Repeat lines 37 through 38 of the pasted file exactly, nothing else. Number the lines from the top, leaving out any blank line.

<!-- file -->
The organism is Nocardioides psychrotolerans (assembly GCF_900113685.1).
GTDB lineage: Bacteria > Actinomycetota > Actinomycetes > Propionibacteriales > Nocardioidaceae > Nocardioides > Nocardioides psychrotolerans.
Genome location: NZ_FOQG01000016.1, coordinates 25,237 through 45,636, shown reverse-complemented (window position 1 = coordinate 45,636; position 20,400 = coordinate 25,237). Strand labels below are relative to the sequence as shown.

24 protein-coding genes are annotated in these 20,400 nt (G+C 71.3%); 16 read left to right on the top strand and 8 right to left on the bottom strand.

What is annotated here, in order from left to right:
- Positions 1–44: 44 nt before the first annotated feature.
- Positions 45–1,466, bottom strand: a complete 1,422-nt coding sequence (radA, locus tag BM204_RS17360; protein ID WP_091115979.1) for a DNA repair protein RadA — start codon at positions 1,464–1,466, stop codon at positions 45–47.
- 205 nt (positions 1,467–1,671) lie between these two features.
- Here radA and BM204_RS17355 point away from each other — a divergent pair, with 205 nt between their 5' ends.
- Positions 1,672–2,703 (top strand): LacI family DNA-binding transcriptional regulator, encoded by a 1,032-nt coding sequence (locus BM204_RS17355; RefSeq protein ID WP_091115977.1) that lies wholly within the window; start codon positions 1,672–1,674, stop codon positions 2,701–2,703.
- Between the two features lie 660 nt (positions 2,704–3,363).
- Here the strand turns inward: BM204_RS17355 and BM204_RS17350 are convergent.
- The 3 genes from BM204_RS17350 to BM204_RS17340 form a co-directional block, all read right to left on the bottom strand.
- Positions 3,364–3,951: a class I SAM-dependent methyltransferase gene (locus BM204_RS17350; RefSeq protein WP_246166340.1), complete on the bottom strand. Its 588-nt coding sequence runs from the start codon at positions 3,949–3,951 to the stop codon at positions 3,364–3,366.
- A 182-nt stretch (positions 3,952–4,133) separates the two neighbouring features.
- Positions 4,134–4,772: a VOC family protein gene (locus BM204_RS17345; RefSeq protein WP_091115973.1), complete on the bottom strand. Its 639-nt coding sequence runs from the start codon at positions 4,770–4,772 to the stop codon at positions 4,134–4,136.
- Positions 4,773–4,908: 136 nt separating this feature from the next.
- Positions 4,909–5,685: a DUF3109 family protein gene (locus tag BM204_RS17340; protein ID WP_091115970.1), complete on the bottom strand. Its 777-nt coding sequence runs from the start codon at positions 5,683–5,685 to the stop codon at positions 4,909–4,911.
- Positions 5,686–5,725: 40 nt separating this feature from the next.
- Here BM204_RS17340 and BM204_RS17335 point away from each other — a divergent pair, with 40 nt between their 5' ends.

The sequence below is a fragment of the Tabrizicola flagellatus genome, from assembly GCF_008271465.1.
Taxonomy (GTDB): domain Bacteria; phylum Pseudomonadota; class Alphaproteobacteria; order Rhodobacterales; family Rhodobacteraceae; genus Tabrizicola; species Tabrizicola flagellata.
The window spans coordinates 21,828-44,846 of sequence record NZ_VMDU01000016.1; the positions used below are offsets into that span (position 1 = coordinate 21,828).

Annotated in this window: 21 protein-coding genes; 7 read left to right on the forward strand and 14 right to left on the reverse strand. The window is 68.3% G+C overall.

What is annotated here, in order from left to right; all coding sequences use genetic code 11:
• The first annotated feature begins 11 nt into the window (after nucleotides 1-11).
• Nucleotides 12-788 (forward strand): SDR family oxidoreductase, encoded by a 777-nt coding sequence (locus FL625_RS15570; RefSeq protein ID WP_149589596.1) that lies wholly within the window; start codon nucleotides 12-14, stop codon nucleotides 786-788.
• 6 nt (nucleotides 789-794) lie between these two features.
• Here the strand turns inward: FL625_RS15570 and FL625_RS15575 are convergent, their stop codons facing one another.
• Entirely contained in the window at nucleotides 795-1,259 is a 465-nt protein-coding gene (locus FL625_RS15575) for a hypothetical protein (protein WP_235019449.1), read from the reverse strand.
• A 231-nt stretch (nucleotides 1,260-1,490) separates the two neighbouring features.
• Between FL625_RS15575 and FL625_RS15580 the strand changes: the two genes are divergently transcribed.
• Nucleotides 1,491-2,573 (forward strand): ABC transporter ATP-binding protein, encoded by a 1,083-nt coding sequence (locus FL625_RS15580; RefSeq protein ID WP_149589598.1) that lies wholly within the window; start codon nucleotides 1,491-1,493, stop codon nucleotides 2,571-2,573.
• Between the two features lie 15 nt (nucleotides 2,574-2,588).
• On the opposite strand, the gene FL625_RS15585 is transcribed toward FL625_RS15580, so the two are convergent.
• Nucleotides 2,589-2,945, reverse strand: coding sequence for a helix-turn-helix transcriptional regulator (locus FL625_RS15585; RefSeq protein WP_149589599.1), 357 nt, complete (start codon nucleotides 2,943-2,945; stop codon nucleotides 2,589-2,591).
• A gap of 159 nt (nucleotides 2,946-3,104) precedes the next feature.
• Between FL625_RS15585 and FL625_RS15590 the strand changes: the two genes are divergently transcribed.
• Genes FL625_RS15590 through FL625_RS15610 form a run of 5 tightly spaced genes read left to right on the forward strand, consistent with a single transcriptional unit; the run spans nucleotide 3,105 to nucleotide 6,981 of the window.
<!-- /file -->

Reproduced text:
• A gap of 159 nt (nucleotides 2,946-3,104) precedes the next feature.
• Between FL625_RS15585 and FL625_RS15590 the strand changes: the two genes are divergently transcribed.